New Zealand's South Island - Pt. 2

  rounding southern cape new zealand


Continue with us on our travels around New Zealand's South Island.

7. Akaroa & Banks Peninsula

The French settled in this little town early on and the French influence is strong. Even the street signs are in French.


akaroa lampost


The Banks Peninsula, named after the naturalist Joseph Banks who sailed with Captain Cook, is criss-crossed with hiking tracks and offers outstanding views of the harbors and bays below.


banks peninsula view


8. Christchurch

Christchurch is the largest city on the South Island. We were fortunate to visit before all the recent earthquakes. Residents there are resilient and working hard to recover their city. The cathedral which dominates the city center was severely damaged, but a “cardboard cathedral” has been constructed while reconstruction takes place. There's much to see and do there, but check before going to determine the current status of reconstruction.


christchurch cathredral in cardboard


9. Picton and the Marlborough Sounds

As you turn the corner of the South Island and head into the Cook Strait which separates the North from the South, the little town of Picton awaits you. It's a small town, but it's bustling with tourists and tours, little restaurants, and great access to miles and miles of hiking tracks. Check out the pedestrian bridge known as “the coat hanger”.


picton scene


We hiked several miles on the beautiful Queen Victoria Track from our anchorage in Resolution Bay, but there's access from Picton and several other little towns along the Sound. We were particularly interested in this area because of its ties to Captain Cook. There's a monument to him in Resolution Bay worth checking out.


captian cook monument


Another little town of interest on the north coast is Havelock, green-lipped mussel capital of the world. If you haven't tried green lips before this, now's the time.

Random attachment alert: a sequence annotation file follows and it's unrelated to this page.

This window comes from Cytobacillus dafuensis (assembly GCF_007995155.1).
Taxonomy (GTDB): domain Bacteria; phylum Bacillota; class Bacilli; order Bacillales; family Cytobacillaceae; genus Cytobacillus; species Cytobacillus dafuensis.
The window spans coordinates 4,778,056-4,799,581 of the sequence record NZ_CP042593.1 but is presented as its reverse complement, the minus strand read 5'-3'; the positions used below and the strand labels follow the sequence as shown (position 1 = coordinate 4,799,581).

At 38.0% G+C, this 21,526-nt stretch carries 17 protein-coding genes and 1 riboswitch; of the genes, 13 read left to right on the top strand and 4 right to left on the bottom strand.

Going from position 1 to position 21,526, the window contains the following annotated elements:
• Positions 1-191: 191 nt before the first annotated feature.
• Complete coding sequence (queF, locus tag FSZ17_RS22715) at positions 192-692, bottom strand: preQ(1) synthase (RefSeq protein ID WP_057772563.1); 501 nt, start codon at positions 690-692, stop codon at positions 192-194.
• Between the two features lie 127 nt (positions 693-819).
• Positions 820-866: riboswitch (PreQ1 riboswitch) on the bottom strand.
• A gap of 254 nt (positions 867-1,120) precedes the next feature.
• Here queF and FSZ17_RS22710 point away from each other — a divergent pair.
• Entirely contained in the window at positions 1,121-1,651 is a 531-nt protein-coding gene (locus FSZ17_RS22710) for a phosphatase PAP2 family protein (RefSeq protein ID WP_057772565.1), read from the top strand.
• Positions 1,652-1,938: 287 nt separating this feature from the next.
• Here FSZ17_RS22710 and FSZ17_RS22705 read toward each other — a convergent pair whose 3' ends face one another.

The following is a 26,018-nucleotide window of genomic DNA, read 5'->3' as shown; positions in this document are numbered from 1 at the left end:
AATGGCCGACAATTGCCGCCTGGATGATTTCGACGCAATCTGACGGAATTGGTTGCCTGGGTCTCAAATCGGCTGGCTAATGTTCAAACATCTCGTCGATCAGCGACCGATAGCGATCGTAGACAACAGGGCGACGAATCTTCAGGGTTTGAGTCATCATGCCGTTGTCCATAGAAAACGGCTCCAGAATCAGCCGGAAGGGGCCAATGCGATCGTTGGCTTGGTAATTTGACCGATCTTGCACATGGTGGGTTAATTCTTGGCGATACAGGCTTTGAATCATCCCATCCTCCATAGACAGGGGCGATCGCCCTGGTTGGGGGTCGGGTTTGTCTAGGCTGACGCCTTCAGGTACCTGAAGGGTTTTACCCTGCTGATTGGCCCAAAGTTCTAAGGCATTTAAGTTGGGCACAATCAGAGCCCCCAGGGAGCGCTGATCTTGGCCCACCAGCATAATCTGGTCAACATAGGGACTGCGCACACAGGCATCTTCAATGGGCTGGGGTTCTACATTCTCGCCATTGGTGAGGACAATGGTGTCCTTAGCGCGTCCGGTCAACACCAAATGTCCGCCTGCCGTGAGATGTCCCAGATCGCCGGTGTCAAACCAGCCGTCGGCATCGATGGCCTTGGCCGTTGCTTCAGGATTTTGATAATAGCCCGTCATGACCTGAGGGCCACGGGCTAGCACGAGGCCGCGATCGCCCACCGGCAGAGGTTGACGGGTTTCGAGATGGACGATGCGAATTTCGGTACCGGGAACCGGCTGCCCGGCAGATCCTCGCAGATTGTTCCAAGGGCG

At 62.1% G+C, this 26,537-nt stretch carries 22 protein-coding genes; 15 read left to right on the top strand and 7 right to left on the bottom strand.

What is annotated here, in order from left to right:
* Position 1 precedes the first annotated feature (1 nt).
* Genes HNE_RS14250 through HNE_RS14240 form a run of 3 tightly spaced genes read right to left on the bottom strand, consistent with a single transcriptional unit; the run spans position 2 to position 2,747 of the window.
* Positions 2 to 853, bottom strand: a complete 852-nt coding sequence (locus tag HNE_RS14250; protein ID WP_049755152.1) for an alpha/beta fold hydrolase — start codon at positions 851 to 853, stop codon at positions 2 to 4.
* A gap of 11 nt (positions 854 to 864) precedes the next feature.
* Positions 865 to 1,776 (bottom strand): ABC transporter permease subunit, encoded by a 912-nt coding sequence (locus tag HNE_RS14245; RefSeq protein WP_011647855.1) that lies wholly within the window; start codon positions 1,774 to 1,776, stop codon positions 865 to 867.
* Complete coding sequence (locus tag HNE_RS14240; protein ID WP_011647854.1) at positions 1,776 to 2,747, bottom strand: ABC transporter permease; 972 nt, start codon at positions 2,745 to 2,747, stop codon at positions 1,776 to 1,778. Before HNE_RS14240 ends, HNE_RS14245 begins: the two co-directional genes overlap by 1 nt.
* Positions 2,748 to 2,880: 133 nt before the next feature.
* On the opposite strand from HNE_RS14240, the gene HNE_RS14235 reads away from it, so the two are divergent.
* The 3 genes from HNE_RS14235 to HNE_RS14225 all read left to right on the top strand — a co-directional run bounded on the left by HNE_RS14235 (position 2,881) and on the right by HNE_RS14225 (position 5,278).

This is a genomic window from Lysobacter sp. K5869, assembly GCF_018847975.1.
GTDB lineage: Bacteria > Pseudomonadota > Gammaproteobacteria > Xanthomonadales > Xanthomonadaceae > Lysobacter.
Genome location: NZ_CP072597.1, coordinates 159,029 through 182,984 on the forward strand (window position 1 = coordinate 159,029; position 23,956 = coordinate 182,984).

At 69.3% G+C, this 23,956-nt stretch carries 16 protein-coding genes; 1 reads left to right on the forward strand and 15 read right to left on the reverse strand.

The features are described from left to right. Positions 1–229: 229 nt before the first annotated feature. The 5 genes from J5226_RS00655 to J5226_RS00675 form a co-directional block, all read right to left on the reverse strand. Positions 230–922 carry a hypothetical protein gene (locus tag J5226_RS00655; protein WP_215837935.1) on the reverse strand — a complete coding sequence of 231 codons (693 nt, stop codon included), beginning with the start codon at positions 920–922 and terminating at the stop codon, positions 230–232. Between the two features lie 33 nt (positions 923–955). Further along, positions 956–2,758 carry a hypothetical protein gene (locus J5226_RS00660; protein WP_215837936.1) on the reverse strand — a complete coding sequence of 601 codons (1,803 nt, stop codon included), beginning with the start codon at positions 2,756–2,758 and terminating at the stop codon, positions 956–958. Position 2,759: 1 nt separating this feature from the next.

havelock sign


10. Nelson

Nelson is a jewel of a city at the end (or the beginning, depending on which way you're coming) of the infamous Cook Strait. For many sailors, it's a respite after dealing with the Strait crossing. It's the sunshine capital of the South Island. The public gardens are lovely and the downtown area offers museums, lots of shops and a funky looking cathedral.


nelson street and cathedral


From Nelson, there's a great drive along Golden Bay to Cape Farewell at the extreme northwest point of the island. Though access to Farewell Spit is limited, the beaches along the way are outstanding with sea lion colonies and bird life. Look for black swans in the small bays and marshes along your route.


cape farewell


In the same area, Abel Tasman National Park is small, but beautiful with lovely beaches and lots of coastal track to hike.


nine of cups anchored at abel tasman


Kahurangi National Park is on the way also. Though wilderness hiking is a big draw here, there are several short tracks to give you a taste of the park and what it has to offer.


kahurangi national park entrance maori carving


11. The Chatham Islands

About 500 nm east of Christchurch lie the Chatham Islands. Though territorially part of New Zealand, they are, like most remote island groups, unique unto themselves. Most Kiwis have never even visited them. You can fly here via Air Chatham. Description of the islands requires a blog post of its own in the near future.

A few notes and things to look for when you're on New Zealand's South Island …

Greenstone (nephrite jade) is called pounamu by the Maori. Though greenstone jewelry and accessories can be purchased most anywhere in New Zealand, greenstone itself is only found in specific rivers in the South Island and has significant cultural significance for the Maori. One important aspect of greenstone – Don't buy it for yourself. Tradition dictates that it must be a gift and will keep the wearer safe.


greenstone necklace


Paua is a native abalone that's not only good to eat, but the iridescent blue-purple shell when polished is beautiful and used in lots of jewelry pieces. The Maori used paua as the eyes for many of their carvings.


paua shell


Kiwi something – We saw our very first kiwi bird on Stewart Island and it was a thrill. The kiwi is a national symbol of New Zealand and it would be hard not to find a souvenir with a kiwi on it. From tea towels to t-shirts, you can't leave New Zealand without something kiwi.

Crayfish and green-lipped mussels … I already mentioned them, but man, they're good. Don't forget to give them a try. Wash them down with a Tui Beer or a fine Marlborough Sauvignon Blanc.


green lipped muscles


We used Lonely Planet New Zealand as our guide and we considered it an essential.

For a more in depth look at our travels in New Zealand, check out our website.